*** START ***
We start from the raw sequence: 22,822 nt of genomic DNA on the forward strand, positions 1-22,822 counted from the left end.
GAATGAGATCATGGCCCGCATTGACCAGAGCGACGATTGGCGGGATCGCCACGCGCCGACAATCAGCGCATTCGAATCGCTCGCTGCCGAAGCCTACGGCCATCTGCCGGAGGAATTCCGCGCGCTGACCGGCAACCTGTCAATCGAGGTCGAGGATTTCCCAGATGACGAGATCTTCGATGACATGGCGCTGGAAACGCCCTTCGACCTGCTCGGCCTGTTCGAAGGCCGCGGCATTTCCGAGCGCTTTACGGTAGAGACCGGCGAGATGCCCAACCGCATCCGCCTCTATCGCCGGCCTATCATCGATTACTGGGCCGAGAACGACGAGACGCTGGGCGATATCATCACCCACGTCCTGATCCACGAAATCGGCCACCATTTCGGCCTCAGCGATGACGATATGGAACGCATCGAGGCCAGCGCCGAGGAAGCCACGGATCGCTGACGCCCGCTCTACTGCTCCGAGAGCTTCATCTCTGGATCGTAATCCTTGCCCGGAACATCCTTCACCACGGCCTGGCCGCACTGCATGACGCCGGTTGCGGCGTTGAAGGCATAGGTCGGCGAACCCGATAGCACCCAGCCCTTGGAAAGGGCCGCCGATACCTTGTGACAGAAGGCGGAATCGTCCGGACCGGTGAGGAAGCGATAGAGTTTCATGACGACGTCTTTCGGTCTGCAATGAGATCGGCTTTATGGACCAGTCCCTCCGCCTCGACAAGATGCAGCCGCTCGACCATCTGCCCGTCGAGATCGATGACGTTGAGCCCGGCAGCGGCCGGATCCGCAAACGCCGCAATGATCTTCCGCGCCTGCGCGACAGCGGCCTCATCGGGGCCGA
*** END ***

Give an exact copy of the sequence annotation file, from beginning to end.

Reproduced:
We start from the raw sequence: 22,822 nt of genomic DNA on the forward strand, positions 1-22,822 counted from the left end.
GAATGAGATCATGGCCCGCATTGACCAGAGCGACGATTGGCGGGATCGCCACGCGCCGACAATCAGCGCATTCGAATCGCTCGCTGCCGAAGCCTACGGCCATCTGCCGGAGGAATTCCGCGCGCTGACCGGCAACCTGTCAATCGAGGTCGAGGATTTCCCAGATGACGAGATCTTCGATGACATGGCGCTGGAAACGCCCTTCGACCTGCTCGGCCTGTTCGAAGGCCGCGGCATTTCCGAGCGCTTTACGGTAGAGACCGGCGAGATGCCCAACCGCATCCGCCTCTATCGCCGGCCTATCATCGATTACTGGGCCGAGAACGACGAGACGCTGGGCGATATCATCACCCACGTCCTGATCCACGAAATCGGCCACCATTTCGGCCTCAGCGATGACGATATGGAACGCATCGAGGCCAGCGCCGAGGAAGCCACGGATCGCTGACGCCCGCTCTACTGCTCCGAGAGCTTCATCTCTGGATCGTAATCCTTGCCCGGAACATCCTTCACCACGGCCTGGCCGCACTGCATGACGCCGGTTGCGGCGTTGAAGGCATAGGTCGGCGAACCCGATAGCACCCAGCCCTTGGAAAGGGCCGCCGATACCTTGTGACAGAAGGCGGAATCGTCCGGACCGGTGAGGAAGCGATAGAGTTTCATGACGACGTCTTTCGGTCTGCAATGAGATCGGCTTTATGGACCAGTCCCTCCGCCTCGACAAGATGCAGCCGCTCGACCATCTGCCCGTCGAGATCGATGACGTTGAGCCCGGCAGCGGCCGGATCCGCAAACGCCGCAATGATCTTCCGCGCCTGCGCGACAGCGGCCTCATCGGGGCCGA